COMPENDIUM CULTURAL POLICIES AND TRENDS IN EUROPE
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The culture budget has increased slightly since 2013, although it is targeted at additional programmes such as development of young talent, innovation and cooperation.

 

Private sources are matching government funding of 25 million euro to provide music education in primary schools up to 2020.

 

Space for Culture (June 2015) contains the Minister’s principles for cultural policy and the state supported infrastructure in the period 2017-2020.

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Netherlands/ 4. Current issues in cultural policy development and debate  

4.1 Main cultural policy issues and priorities

Culture Moves

In 2013, the social-democratic Minister of Culture, Jet Bussemaker, presented a vision letter, Cultuur beweegt; de betekenis van cultuur in een veranderende samenleving [Culture moves: the meaning of culture in a changing society], the policy memorandum for the period 2013-2016 in which she reveals her vision of culture in an evolving world. The priority areas for the period 2013-2016 are: cultural education, talent development, creative industries, digitalisation and social dialogue.

The minister stresses the importance of arts and culture for society and their added value for society and the economy. Choosing ‘Culture moves’ as a motto, she argues that the arts have the power to invigorate both individuals and society as a whole. In her policy document, she addresses the future of culture, in which what she calls 21st-century skills will help to fulfill the needs of our evolving society.

Essential to the recent cultural policy approach is a balance between the intrinsic value of culture and the instrumental benefits for social and economic processes. Dynamic developments in society presuppose the powerful contribution of museums, music, theatre and other cultural domains. To support this dynamism, Bussemaker selects focus points and instruments to empower artists, as well as audiences, in order to create an effective interface between culture and society. She stresses the importance of individual developments, creativity and cultural education. Artistic excellence, the creative industries and digitisation are prioritised.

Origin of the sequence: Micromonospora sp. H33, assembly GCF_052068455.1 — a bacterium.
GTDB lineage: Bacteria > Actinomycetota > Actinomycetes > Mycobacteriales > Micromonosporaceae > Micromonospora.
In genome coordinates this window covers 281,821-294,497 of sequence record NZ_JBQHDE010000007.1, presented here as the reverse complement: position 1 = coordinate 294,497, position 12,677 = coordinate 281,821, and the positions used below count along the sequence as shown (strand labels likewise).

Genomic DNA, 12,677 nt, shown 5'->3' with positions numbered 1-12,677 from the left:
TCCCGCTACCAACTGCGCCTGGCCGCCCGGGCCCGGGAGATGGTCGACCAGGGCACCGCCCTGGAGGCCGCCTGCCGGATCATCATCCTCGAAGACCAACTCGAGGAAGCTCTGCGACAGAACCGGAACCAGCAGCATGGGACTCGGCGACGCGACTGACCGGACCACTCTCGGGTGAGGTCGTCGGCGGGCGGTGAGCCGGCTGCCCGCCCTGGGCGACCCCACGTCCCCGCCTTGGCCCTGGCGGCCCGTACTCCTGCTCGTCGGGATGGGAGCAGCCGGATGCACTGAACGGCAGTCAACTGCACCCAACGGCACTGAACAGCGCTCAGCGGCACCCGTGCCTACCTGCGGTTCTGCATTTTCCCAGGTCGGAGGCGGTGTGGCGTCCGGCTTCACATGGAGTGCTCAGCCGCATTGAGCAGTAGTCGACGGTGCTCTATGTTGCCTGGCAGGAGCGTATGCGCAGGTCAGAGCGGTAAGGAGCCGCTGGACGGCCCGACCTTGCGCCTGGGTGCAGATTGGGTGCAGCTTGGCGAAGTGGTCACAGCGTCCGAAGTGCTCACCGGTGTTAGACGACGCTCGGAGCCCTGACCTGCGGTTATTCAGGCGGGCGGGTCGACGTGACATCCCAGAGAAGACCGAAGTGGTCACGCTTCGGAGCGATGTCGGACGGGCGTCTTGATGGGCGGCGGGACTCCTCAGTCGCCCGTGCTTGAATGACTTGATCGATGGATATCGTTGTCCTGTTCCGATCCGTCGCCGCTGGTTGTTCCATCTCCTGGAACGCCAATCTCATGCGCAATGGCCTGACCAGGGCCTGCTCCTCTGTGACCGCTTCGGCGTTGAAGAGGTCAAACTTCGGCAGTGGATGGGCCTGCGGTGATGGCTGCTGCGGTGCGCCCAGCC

Cultural education. The government aims to introduce children and young people to culture in the course of their formal education, and to give them the opportunity to develop their talents in the area, as creators or consumers, on a professional or amateur basis. The main policy concerns in this regard are the quality of cultural education, the expertise of teachers, and cooperation between schools and cultural organisations and amateur arts. In a policy document about music education, the minister described her plans for music education for all children in the age from 4 to 12.  An important instrument for cultural education is the Culture Card [Cultuurkaart]. With this pass, as secondary school students receive a discount on cultural activities (see chapter 8.2.2). Furthermore, Bussemaker has presented a document concerning museum policy, Museumbrief: samen werken, samen sterker, in which she accentuates the importance of cooperation between museums and of strengthening their educational mission, plus the need to reach a wider audience (see chapter 4.2.2).

The programme "Cultural education with quality 2013-2016", carried out by the Fund for Cultural Participation, will be continued in the period 2017-2020. The aim is to strengthen the quality of cultural education in primary education by:

  • sustaining the quality of cultural education through collaboration between primary education and the cultural field;
  • strengthening cultural education in schools who participated in the scheme in 2013-2016; and
  • increasing the number of participating schools.